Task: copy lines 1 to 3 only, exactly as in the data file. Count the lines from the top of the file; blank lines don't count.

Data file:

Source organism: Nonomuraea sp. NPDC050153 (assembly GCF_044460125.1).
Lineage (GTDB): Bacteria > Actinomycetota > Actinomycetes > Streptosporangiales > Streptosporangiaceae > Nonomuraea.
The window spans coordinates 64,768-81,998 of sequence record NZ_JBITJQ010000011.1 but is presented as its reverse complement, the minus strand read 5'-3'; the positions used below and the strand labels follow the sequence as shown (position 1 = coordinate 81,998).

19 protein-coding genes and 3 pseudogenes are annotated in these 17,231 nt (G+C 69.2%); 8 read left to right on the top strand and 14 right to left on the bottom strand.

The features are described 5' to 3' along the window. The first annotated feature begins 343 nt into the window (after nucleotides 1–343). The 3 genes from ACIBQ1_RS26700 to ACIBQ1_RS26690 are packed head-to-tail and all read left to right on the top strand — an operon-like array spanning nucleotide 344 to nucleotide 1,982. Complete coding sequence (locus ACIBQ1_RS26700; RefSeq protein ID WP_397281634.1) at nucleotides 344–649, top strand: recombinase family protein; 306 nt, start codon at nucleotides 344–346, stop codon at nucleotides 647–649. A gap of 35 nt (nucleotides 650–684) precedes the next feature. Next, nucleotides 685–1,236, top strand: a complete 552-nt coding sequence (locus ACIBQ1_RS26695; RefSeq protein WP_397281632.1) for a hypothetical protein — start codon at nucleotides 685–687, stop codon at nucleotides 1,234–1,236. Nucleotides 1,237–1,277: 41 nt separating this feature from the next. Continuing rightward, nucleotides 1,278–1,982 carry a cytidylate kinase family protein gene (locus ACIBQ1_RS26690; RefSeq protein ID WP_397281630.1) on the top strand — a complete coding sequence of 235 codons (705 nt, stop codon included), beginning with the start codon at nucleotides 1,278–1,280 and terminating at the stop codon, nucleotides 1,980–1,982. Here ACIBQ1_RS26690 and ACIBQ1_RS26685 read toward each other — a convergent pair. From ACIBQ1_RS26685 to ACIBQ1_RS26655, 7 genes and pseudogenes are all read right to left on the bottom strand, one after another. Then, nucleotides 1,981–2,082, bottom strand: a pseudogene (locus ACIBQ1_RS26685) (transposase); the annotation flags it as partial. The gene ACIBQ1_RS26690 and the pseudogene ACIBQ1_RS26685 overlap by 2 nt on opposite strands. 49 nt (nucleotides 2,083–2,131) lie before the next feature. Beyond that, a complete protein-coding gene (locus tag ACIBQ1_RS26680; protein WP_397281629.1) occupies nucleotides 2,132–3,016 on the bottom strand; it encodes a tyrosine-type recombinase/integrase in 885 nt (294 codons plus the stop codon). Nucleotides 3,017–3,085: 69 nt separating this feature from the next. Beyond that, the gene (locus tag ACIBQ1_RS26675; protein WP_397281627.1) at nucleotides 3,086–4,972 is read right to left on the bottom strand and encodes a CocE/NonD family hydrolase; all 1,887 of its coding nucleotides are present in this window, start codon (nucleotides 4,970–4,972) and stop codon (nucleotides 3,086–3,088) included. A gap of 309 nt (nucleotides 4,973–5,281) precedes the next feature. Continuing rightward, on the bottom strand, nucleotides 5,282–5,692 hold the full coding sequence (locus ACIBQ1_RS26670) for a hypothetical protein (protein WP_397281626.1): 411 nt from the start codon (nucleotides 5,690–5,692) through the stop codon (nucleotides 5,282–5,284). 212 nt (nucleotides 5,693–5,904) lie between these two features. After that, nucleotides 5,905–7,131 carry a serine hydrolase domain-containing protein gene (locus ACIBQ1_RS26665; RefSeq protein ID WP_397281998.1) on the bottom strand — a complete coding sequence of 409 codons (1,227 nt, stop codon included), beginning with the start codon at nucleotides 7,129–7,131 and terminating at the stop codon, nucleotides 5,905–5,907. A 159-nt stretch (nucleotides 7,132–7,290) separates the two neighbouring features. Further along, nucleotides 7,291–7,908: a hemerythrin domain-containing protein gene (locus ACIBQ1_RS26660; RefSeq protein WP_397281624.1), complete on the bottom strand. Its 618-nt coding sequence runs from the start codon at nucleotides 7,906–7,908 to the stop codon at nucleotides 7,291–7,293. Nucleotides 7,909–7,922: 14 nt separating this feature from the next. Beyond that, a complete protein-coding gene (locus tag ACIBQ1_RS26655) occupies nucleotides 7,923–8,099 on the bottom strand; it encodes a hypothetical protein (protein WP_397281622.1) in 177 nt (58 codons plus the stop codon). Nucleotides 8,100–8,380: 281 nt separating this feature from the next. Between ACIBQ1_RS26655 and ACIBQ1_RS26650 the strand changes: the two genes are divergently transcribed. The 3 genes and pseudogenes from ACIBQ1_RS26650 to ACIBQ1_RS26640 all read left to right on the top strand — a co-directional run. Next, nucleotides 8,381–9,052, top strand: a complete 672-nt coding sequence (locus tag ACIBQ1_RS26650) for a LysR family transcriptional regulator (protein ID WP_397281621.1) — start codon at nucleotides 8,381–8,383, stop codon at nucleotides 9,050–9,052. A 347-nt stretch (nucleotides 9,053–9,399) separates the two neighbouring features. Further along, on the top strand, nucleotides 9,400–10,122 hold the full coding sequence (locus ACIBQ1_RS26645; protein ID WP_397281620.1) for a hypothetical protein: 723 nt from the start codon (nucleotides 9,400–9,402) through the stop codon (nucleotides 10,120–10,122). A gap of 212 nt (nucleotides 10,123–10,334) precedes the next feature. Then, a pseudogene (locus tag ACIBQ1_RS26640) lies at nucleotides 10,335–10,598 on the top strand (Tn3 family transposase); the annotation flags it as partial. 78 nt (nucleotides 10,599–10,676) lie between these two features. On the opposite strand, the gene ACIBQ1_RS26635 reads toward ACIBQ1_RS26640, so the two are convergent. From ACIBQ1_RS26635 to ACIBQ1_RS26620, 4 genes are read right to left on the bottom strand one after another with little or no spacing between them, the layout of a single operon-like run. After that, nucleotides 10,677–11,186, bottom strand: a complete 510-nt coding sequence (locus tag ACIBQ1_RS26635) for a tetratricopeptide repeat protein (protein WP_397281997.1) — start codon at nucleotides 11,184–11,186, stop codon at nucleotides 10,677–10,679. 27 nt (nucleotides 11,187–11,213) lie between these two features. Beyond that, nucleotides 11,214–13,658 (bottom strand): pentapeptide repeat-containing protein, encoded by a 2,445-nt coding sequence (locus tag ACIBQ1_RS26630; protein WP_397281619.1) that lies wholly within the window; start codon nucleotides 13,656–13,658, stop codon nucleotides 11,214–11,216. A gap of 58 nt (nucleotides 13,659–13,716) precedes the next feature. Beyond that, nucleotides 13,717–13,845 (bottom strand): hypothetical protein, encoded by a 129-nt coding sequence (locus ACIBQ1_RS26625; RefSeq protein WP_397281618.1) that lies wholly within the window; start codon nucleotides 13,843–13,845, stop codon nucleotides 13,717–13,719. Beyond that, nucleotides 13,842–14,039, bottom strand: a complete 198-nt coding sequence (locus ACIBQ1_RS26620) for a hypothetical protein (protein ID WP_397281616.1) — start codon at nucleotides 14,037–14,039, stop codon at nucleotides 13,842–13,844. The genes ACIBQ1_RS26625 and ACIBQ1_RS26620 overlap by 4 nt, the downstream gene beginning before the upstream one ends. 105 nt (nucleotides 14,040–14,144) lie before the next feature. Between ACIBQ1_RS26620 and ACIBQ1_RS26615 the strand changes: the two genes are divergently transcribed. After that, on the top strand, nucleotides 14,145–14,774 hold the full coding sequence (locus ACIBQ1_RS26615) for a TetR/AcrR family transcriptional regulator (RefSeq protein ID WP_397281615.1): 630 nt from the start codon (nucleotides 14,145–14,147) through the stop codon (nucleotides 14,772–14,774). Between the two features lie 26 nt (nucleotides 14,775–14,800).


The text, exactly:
Source organism: Nonomuraea sp. NPDC050153 (assembly GCF_044460125.1).
Lineage (GTDB): Bacteria > Actinomycetota > Actinomycetes > Streptosporangiales > Streptosporangiaceae > Nonomuraea.
The window spans coordinates 64,768-81,998 of sequence record NZ_JBITJQ010000011.1 but is presented as its reverse complement, the minus strand read 5'-3'; the positions used below and the strand labels follow the sequence as shown (position 1 = coordinate 81,998).